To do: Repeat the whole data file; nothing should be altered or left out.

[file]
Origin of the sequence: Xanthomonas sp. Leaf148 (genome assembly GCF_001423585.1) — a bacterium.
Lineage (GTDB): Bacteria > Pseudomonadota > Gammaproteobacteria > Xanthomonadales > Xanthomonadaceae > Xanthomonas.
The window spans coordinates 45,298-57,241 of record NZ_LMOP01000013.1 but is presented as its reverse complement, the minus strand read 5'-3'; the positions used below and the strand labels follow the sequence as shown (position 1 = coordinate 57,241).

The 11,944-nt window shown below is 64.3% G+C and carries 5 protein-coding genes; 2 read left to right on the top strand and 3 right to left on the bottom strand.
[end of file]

Origin of the sequence: Xanthomonas sp. Leaf148 (genome assembly GCF_001423585.1) — a bacterium.
Lineage (GTDB): Bacteria > Pseudomonadota > Gammaproteobacteria > Xanthomonadales > Xanthomonadaceae > Xanthomonas.
The window spans coordinates 45,298-57,241 of record NZ_LMOP01000013.1 but is presented as its reverse complement, the minus strand read 5'-3'; the positions used below and the strand labels follow the sequence as shown (position 1 = coordinate 57,241).

The 11,944-nt window shown below is 64.3% G+C and carries 5 protein-coding genes; 2 read left to right on the top strand and 3 right to left on the bottom strand.